Pants! What a daft, drafty idea to do a Skype interview half-naked
With lockdown extended, and as employer guidance this week is expected to state that working from home should continue for several months, technology to facilitate interviews, catch-ups and briefings is going nowhere fast.
This reliance on the likes of Zoom, Skype, Hangout and Teams brings contractors an unusual dynamic to liaising with recruiters, clients and other decision-makers that deserves some careful consideration, writes Matt Craven, founder and winning-work expert at The CV and Interview Advisors.
Wear your Y-fronts
It was only a few days ago that I read an amusing post from a contractor that had just done a video interview. Apparently, the recruiter insisted that the contractor wore a white shirt. However this contractor demonstrated their rebellious nature and opted to be naked from the waist down!
I’m sure the contractor was only kidding, if not I’m hopeful that they were only kidding. Just imagine; getting up to answer the phone or door would create an impression for the recruiter or client that could never be ‘un-seen.’ Not nice for them, or you for that matter.
Even more comically perhaps, it was then a volley of 'Whys?' from ‘Mr. (no) Y-Fronts.’ For example, he said:
“Isn’t this a silly request I was given, as we are all working from home at the moment, anyway?!
Secondly, “why was my top attire so directly specified; am I proving that I own a white shirt?
And, “Why should video interviews require a formal shirt?”
Last but not least, my favourite that clearly should be rolled out and enforced by all corporate hirers during coronavirus lockdown, “Shouldn’t I be forced to wear underwear on a video interview?”
Silliness aside, my recommendation is to dress the same as you would for a virtual interview over the web, as you would in a physical, in-person interview. And yes, that includes wearing Y-fronts or your usual underwear!
Following on from this ‘brief’ episode, it occurred to me just how many other etiquette-related considerations contractors facing a virtual interview, or client briefing, should be thinking about.
First and foremost, be on time. The delay between clicking the Skype or Zoom link and when your camera and speaker are finally working as you want them can be a long few minutes. So log on early; make a ‘test call’ if need be and don’t be late.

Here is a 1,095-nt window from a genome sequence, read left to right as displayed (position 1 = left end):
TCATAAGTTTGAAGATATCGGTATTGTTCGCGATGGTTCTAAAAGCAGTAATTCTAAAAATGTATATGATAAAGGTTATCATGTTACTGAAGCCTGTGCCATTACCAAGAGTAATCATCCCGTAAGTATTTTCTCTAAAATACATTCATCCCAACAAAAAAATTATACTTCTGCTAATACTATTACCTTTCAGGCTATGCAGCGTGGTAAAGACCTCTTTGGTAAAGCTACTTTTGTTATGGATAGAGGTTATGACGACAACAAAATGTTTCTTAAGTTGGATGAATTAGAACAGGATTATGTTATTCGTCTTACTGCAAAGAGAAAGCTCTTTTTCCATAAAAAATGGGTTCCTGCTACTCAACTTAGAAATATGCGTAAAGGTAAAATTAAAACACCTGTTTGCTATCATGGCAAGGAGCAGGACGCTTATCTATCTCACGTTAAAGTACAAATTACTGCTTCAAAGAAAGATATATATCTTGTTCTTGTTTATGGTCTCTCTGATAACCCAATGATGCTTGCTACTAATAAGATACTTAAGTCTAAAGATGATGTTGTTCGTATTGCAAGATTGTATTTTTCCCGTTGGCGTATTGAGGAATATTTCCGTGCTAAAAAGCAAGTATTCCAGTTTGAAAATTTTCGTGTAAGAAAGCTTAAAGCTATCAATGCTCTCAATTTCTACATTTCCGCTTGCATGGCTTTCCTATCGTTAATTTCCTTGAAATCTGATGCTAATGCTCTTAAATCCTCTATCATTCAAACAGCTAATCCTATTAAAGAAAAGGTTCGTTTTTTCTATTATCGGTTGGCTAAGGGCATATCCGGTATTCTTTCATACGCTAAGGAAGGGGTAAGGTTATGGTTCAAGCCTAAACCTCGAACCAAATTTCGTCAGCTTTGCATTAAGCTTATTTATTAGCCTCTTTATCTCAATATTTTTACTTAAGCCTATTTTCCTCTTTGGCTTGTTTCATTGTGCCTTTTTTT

It’s almost an everyday occurrence that I fire up a Zoom; call, and several minutes later I am greeted with a rather confused and panicked person, franticly (and sometimes noisily!) trying to figure out how the Zoom controls work. I’m not inclined to judge, but if I were an agent interviewing such a person for an important assignment, ‘dynamic must-hire candidate’ is NOT what I would jot down!
As well as your personal presentation and attire, your background (i.e. what’s behind you) will affect your personal brand. The obligatory bookcase seems to be a popular choice. This is certainly better than a view of your neighbour putting the washing out (so that’s where those pesky Y-fronts got to!) or your partner doing the washing up.
The well-stocked drink’s cabinet I was greeted with on a recent video conference call looked very tempting, but it’s probably a bad idea for a virtual job interview.
Look into my eyes...
When face-to-face, it’s generally a bad idea to stare at the other person’s chest! So bear in mind that if you look at the middle of your laptop screen, that’s exactly what you will be doing. To make eye contact, look directly into your camera.
Similarly, it’s bad form to bear down on people and this is precisely what happens if your laptop is on your desk and you are looking down at your screen. So either lower your chair, or place your laptop on some books or a biscuit tin, so long as the tin doesn’t create too much temptation during the interview! The effect you want is so that your laptop and your head are at the same height.
Selling yourself in interview is a fundamental skill that contractors need to have to win work – in any sort of interview, whether it’s for a new role, a contract extension, or a first-time product pitch. But in these turbulent times, having a more robust plan than just a few bullet points to guide you is crucial!
With that in mind, I’ll be running a comprehensive ‘winning-work’ webinar this Thursday May 7th at 7.15pm – it’s specifically on how to recession proof your contractor business: https://attendee.gotowebinar.com/register/5507831282099373324
We will cover a range of topics including the steps you should be taking during covid-19 lockdown (and beyond) to future-proof your contractor business. We’ll also bn exploring the different mindsets that determine success or failure; how to develop ancillary, passive and recurring revenue streams outside of your core business and advanced and innovative sales / business development techniques. That will include thought-leadership, how to win direct business and how to develop more sustainable winning work strategies, plus the latest techniques on creating your Contractor CV, LinkedIn profile and other marketing materials you need to bag that next ideal opportunity. Until Thursday evening then -- and beyond please, keep safe, (and keep wearing underwear)!